Democracy overdose? Too much of the wrong stuff.

Democracy overdose? Too much of the wrong stuff.

zaterdag 17 juni 2017 15:48

The majority of the world’s countries are now governed by democratic regimes. But, Democracy’s spread, once seen as a logical evolution, seems to require a re-evaluation. Donald Trump, Recep Erdo?an and  Brexit where all democratic choices. More importantly, the campaigns leading towards those elections and referendums caused a major division In society. Political extremism is on the rise and the division feels more unbridgeable than ever. In light of these recent events one question remains: are western countries suffering from too much democracy?

Some might think the rise of Trump and other recent disasters are caused because we don’t have time to all engage in thoughtful research, reflection, and debate on every issue and then vote accordingly. Which means we vote motivated by group identities, fact-free manipulation or amount of media coverage.  In other words: we vote wrong. People who support this thought might think we’re overdosing on democracy. They want to limit direct democracy and are often supporters of liberal representative democracy. The truth is, we can see a decline in support for representative democracy, the main system of government in most democratic countries: voter turn-out has hit the lowest figure in a generation and a rising number of people are losing trust in their politicians and government.[1]  

This evolution shouldn’t come as a surprise. Democracy has become a factory of fake news, where politicians don’t alter their views to fit the facts. They alter the facts to fit the views. They talk about The People and their supposed will but people don’t seem involved in any discussion or decision.  So citizens lost their trust, started to refrain from voting and those who did preferred politicians who promised to work outside mainstream politics. (Once those outsiders gain power they don’t seem to act so differently than more centre-ground politicians.) What we’ve ended up with is a divided society with low civic engagement. And if various sides fail to come together and try to work productively, which for me is the main goal of democracy, then we’re doing something wrong.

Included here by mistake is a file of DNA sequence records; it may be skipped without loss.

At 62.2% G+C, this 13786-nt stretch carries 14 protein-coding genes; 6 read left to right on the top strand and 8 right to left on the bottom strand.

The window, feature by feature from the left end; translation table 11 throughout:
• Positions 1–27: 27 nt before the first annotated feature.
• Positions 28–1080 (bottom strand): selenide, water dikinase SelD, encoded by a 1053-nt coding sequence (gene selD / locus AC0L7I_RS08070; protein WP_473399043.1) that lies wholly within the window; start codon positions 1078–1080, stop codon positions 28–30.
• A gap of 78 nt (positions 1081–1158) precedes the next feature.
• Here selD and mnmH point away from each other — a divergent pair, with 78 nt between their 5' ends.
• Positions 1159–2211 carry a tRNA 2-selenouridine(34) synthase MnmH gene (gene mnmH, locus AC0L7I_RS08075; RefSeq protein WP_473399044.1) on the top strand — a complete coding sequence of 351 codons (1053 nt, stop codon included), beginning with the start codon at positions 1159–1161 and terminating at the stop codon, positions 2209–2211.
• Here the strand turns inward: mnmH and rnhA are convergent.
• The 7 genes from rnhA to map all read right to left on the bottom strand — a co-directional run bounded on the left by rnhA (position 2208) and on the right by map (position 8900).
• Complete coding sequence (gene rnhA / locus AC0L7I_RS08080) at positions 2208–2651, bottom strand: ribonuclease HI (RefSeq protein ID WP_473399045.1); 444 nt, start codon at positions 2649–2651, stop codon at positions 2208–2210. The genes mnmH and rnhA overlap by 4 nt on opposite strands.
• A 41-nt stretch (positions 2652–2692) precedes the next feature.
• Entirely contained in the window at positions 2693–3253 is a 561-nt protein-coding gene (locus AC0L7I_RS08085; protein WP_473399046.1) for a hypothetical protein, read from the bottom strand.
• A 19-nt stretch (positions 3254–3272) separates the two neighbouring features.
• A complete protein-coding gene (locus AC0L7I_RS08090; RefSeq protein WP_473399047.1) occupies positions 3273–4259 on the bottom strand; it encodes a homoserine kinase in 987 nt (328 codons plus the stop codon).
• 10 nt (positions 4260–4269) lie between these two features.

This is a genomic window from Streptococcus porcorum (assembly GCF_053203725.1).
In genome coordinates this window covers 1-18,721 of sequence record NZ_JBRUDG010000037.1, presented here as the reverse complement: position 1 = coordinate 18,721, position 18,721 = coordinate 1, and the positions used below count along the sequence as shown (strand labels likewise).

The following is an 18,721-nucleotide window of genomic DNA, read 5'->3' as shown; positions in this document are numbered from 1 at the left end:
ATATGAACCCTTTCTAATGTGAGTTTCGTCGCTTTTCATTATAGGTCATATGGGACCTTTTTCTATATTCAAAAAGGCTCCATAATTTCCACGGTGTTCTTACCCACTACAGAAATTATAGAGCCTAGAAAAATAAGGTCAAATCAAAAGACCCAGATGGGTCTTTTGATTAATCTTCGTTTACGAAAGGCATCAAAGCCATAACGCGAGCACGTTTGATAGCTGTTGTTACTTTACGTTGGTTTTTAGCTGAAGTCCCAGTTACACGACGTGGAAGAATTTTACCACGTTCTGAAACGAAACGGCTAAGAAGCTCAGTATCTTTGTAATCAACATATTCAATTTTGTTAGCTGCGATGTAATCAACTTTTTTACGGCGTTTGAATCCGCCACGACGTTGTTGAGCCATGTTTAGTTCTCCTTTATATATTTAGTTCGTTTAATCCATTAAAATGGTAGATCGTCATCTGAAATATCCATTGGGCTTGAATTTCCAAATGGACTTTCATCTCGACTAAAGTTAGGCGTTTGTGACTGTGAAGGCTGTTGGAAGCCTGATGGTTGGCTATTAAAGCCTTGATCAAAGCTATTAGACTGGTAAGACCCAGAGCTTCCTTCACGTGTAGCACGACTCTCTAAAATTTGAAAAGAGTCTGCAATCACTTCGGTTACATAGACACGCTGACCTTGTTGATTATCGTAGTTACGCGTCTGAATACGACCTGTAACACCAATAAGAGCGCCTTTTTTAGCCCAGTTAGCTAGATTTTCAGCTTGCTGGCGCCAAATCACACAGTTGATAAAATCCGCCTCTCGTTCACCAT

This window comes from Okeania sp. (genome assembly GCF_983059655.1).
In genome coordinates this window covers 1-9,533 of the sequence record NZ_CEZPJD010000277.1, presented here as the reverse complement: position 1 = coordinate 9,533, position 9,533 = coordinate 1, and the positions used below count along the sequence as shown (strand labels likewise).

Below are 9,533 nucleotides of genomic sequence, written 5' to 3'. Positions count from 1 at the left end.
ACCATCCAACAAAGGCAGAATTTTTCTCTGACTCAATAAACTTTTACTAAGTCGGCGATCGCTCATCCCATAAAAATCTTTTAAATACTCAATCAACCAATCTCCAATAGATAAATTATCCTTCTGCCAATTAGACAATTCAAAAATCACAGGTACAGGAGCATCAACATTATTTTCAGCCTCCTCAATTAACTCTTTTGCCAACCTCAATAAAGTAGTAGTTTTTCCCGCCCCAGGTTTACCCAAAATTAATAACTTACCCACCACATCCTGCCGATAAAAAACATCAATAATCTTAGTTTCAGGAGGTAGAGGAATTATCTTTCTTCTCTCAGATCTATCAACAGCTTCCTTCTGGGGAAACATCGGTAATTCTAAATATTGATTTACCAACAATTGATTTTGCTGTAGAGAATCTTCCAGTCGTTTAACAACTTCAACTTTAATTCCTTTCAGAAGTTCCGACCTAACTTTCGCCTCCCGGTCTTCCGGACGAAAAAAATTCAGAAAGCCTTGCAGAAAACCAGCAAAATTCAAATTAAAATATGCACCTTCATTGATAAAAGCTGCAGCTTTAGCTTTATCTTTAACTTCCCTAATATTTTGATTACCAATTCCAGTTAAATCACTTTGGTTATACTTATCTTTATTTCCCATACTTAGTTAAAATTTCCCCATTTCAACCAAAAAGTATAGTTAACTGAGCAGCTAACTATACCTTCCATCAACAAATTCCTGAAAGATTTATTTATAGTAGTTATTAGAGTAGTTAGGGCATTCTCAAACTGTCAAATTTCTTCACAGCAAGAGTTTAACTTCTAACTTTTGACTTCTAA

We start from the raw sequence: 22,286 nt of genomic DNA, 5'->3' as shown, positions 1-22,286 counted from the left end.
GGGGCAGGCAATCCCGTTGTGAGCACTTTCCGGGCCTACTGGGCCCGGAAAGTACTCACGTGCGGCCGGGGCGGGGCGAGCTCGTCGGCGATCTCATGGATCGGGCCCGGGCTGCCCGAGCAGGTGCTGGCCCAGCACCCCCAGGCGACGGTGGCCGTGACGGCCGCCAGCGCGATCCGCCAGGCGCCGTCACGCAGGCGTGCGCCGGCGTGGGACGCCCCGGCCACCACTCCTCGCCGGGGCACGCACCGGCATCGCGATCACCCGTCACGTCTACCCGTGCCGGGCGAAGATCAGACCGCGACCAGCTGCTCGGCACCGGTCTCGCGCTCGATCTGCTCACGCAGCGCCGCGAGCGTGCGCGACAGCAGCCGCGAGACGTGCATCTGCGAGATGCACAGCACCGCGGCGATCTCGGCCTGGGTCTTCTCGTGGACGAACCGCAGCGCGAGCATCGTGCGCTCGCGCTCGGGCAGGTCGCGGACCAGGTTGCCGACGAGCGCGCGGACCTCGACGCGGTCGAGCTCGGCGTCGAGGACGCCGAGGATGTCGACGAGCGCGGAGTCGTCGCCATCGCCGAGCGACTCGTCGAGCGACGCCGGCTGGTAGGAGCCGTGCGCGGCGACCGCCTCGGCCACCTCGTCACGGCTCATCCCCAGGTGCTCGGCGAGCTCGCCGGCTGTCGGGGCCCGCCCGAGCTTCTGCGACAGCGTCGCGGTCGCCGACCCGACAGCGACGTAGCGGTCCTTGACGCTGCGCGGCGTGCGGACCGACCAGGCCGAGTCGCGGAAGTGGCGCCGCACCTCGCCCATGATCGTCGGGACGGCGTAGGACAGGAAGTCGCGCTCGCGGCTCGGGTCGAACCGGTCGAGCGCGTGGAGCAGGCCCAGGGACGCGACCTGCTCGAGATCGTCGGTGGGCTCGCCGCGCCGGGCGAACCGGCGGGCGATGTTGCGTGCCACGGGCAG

If democracy’s definition is ‘government by the people for the people’, then I still feel it’s a system of government we should want. But this means we should all be able to control, to have power, to change things. And when I think about that, I don’t feel like we have any of those things. We simply have the power to choose our monarch. Democracy has been reduced to periodic voting, but it should also require intelligent, active participation if it wants to ensure self-government. To reduce political extremism and to reconnect our society we need to have genuine political debate and decision-making at local levels.

Most people tell me this is an utopian thought that wouldn’t work in real life. First of all, it does already exist, for example in the Brazilian city Porto Alegre where every Monday night citizens meet to go through weekly announcements, the meeting’s agenda and the decision-making process. The average participant is poorer and less educated than the average citizen proving that class doesn’t matter when engagement is truly possible[2]. Secondly, people care about things that happen close by. We see it every day when bad news about far away countries reach us and we barely flinch. On the other hand, we’ll talk all day about Kevin having a car accident. Being outraged about it, saying we should hashtag Iran as much as we recently did for Manchester and London, doesn’t change the fact that it’s the way humans work. So of course neighbours won’t come together to discuss complicated foreign policy, but I’m sure they would love to arrange a benefit for Kevin and that’s only a short step away from local policy-making.